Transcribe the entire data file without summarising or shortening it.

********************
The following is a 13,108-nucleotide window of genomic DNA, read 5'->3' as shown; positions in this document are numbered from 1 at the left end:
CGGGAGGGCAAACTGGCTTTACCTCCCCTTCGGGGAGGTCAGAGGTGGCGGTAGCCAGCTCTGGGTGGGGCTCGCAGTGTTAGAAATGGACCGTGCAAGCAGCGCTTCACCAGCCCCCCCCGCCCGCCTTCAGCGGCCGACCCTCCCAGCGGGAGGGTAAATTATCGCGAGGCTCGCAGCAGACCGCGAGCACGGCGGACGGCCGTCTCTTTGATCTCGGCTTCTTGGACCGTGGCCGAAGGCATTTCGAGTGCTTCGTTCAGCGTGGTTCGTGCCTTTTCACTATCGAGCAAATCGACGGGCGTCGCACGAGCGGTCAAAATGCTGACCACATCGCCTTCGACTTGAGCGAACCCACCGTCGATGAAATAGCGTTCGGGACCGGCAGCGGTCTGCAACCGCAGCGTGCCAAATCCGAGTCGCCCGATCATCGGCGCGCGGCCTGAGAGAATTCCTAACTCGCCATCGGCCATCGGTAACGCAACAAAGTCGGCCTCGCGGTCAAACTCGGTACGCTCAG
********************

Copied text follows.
The following is a 13,108-nucleotide window of genomic DNA, read 5'->3' as shown; positions in this document are numbered from 1 at the left end:
CGGGAGGGCAAACTGGCTTTACCTCCCCTTCGGGGAGGTCAGAGGTGGCGGTAGCCAGCTCTGGGTGGGGCTCGCAGTGTTAGAAATGGACCGTGCAAGCAGCGCTTCACCAGCCCCCCCCGCCCGCCTTCAGCGGCCGACCCTCCCAGCGGGAGGGTAAATTATCGCGAGGCTCGCAGCAGACCGCGAGCACGGCGGACGGCCGTCTCTTTGATCTCGGCTTCTTGGACCGTGGCCGAAGGCATTTCGAGTGCTTCGTTCAGCGTGGTTCGTGCCTTTTCACTATCGAGCAAATCGACGGGCGTCGCACGAGCGGTCAAAATGCTGACCACATCGCCTTCGACTTGAGCGAACCCACCGTCGATGAAATAGCGTTCGGGACCGGCAGCGGTCTGCAACCGCAGCGTGCCAAATCCGAGTCGCCCGATCATCGGCGCGCGGCCTGAGAGAATTCCTAACTCGCCATCGGCCATCGGTAACGCAACAAAGTCGGCCTCGCGGTCAAACTCGGTACGCTCAG